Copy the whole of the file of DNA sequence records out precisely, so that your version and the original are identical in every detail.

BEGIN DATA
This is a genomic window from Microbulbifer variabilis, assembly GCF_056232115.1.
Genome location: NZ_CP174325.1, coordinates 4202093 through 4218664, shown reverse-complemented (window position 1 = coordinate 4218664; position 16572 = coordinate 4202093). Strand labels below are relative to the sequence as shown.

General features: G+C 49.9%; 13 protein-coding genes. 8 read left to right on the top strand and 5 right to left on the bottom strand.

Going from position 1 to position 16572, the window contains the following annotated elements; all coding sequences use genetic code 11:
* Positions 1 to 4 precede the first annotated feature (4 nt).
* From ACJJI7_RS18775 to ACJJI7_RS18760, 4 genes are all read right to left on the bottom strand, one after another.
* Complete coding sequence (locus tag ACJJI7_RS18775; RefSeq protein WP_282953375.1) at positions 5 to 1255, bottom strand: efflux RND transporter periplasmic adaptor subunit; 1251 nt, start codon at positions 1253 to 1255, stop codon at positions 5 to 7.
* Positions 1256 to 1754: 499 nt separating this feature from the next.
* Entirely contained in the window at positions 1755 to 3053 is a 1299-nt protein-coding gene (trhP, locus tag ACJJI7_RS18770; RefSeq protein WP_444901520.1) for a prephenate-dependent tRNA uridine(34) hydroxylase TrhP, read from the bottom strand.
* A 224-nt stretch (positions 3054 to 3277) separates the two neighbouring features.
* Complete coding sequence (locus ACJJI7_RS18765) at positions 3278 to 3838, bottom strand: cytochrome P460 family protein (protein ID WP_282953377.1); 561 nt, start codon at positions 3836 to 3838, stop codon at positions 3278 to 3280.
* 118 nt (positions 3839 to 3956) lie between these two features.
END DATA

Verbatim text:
This is a genomic window from Microbulbifer variabilis, assembly GCF_056232115.1.
Genome location: NZ_CP174325.1, coordinates 4202093 through 4218664, shown reverse-complemented (window position 1 = coordinate 4218664; position 16572 = coordinate 4202093). Strand labels below are relative to the sequence as shown.

General features: G+C 49.9%; 13 protein-coding genes. 8 read left to right on the top strand and 5 right to left on the bottom strand.

Going from position 1 to position 16572, the window contains the following annotated elements; all coding sequences use genetic code 11:
* Positions 1 to 4 precede the first annotated feature (4 nt).
* From ACJJI7_RS18775 to ACJJI7_RS18760, 4 genes are all read right to left on the bottom strand, one after another.
* Complete coding sequence (locus tag ACJJI7_RS18775; RefSeq protein WP_282953375.1) at positions 5 to 1255, bottom strand: efflux RND transporter periplasmic adaptor subunit; 1251 nt, start codon at positions 1253 to 1255, stop codon at positions 5 to 7.
* Positions 1256 to 1754: 499 nt separating this feature from the next.
* Entirely contained in the window at positions 1755 to 3053 is a 1299-nt protein-coding gene (trhP, locus tag ACJJI7_RS18770; RefSeq protein WP_444901520.1) for a prephenate-dependent tRNA uridine(34) hydroxylase TrhP, read from the bottom strand.
* A 224-nt stretch (positions 3054 to 3277) separates the two neighbouring features.
* Complete coding sequence (locus ACJJI7_RS18765) at positions 3278 to 3838, bottom strand: cytochrome P460 family protein (protein ID WP_282953377.1); 561 nt, start codon at positions 3836 to 3838, stop codon at positions 3278 to 3280.
* 118 nt (positions 3839 to 3956) lie between these two features.